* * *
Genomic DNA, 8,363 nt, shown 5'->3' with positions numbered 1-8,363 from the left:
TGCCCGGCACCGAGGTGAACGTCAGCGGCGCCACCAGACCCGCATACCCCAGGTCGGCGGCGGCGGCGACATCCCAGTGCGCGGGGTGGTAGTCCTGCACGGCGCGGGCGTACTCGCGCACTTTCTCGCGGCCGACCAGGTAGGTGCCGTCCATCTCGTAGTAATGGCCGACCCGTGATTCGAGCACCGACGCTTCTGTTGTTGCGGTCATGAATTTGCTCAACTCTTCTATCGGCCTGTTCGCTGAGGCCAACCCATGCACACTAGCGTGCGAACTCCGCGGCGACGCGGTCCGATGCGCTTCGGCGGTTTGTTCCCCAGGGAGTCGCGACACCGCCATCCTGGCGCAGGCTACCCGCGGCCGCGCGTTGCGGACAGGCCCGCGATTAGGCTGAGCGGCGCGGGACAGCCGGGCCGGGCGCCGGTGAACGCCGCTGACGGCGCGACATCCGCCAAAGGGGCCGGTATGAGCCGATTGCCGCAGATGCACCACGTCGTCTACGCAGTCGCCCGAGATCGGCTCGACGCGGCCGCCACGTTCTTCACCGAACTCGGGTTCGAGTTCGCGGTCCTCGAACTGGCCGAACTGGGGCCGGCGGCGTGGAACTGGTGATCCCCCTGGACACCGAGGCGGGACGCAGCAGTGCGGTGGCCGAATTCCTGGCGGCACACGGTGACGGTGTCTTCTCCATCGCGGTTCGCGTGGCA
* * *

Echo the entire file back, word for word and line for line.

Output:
Genomic DNA, 8,363 nt, shown 5'->3' with positions numbered 1-8,363 from the left:
TGCCCGGCACCGAGGTGAACGTCAGCGGCGCCACCAGACCCGCATACCCCAGGTCGGCGGCGGCGGCGACATCCCAGTGCGCGGGGTGGTAGTCCTGCACGGCGCGGGCGTACTCGCGCACTTTCTCGCGGCCGACCAGGTAGGTGCCGTCCATCTCGTAGTAATGGCCGACCCGTGATTCGAGCACCGACGCTTCTGTTGTTGCGGTCATGAATTTGCTCAACTCTTCTATCGGCCTGTTCGCTGAGGCCAACCCATGCACACTAGCGTGCGAACTCCGCGGCGACGCGGTCCGATGCGCTTCGGCGGTTTGTTCCCCAGGGAGTCGCGACACCGCCATCCTGGCGCAGGCTACCCGCGGCCGCGCGTTGCGGACAGGCCCGCGATTAGGCTGAGCGGCGCGGGACAGCCGGGCCGGGCGCCGGTGAACGCCGCTGACGGCGCGACATCCGCCAAAGGGGCCGGTATGAGCCGATTGCCGCAGATGCACCACGTCGTCTACGCAGTCGCCCGAGATCGGCTCGACGCGGCCGCCACGTTCTTCACCGAACTCGGGTTCGAGTTCGCGGTCCTCGAACTGGCCGAACTGGGGCCGGCGGCGTGGAACTGGTGATCCCCCTGGACACCGAGGCGGGACGCAGCAGTGCGGTGGCCGAATTCCTGGCGGCACACGGTGACGGTGTCTTCTCCATCGCGGTTCGCGTGGCA